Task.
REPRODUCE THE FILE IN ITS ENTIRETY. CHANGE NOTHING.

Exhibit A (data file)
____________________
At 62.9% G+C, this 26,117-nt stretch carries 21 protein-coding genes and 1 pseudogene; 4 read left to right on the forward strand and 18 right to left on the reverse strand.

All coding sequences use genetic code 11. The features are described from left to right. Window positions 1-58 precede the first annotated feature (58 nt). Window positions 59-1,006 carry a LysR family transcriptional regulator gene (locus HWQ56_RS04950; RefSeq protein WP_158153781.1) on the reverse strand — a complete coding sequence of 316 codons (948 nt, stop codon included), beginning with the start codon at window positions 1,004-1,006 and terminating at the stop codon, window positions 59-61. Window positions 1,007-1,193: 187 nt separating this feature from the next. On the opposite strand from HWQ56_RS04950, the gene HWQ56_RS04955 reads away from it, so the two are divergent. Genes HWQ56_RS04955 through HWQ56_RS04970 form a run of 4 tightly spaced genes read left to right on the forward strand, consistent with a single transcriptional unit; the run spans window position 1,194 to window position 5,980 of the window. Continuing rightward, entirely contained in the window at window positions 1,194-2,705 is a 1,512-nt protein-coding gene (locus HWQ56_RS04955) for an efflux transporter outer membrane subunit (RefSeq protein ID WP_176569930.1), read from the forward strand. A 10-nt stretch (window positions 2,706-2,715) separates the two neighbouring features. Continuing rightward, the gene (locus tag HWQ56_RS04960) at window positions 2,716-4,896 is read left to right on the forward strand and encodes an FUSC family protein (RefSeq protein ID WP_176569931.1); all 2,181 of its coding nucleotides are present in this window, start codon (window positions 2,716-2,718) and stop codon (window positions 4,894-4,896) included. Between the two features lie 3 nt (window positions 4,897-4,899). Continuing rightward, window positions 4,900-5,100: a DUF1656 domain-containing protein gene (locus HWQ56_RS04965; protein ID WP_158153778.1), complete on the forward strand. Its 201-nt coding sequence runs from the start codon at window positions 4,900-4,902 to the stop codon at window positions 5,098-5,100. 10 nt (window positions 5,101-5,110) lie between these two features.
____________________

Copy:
At 62.9% G+C, this 26,117-nt stretch carries 21 protein-coding genes and 1 pseudogene; 4 read left to right on the forward strand and 18 right to left on the reverse strand.

All coding sequences use genetic code 11. The features are described from left to right. Window positions 1-58 precede the first annotated feature (58 nt). Window positions 59-1,006 carry a LysR family transcriptional regulator gene (locus HWQ56_RS04950; RefSeq protein WP_158153781.1) on the reverse strand — a complete coding sequence of 316 codons (948 nt, stop codon included), beginning with the start codon at window positions 1,004-1,006 and terminating at the stop codon, window positions 59-61. Window positions 1,007-1,193: 187 nt separating this feature from the next. On the opposite strand from HWQ56_RS04950, the gene HWQ56_RS04955 reads away from it, so the two are divergent. Genes HWQ56_RS04955 through HWQ56_RS04970 form a run of 4 tightly spaced genes read left to right on the forward strand, consistent with a single transcriptional unit; the run spans window position 1,194 to window position 5,980 of the window. Continuing rightward, entirely contained in the window at window positions 1,194-2,705 is a 1,512-nt protein-coding gene (locus HWQ56_RS04955) for an efflux transporter outer membrane subunit (RefSeq protein ID WP_176569930.1), read from the forward strand. A 10-nt stretch (window positions 2,706-2,715) separates the two neighbouring features. Continuing rightward, the gene (locus tag HWQ56_RS04960) at window positions 2,716-4,896 is read left to right on the forward strand and encodes an FUSC family protein (RefSeq protein ID WP_176569931.1); all 2,181 of its coding nucleotides are present in this window, start codon (window positions 2,716-2,718) and stop codon (window positions 4,894-4,896) included. Between the two features lie 3 nt (window positions 4,897-4,899). Continuing rightward, window positions 4,900-5,100: a DUF1656 domain-containing protein gene (locus HWQ56_RS04965; protein ID WP_158153778.1), complete on the forward strand. Its 201-nt coding sequence runs from the start codon at window positions 4,900-4,902 to the stop codon at window positions 5,098-5,100. 10 nt (window positions 5,101-5,110) lie between these two features.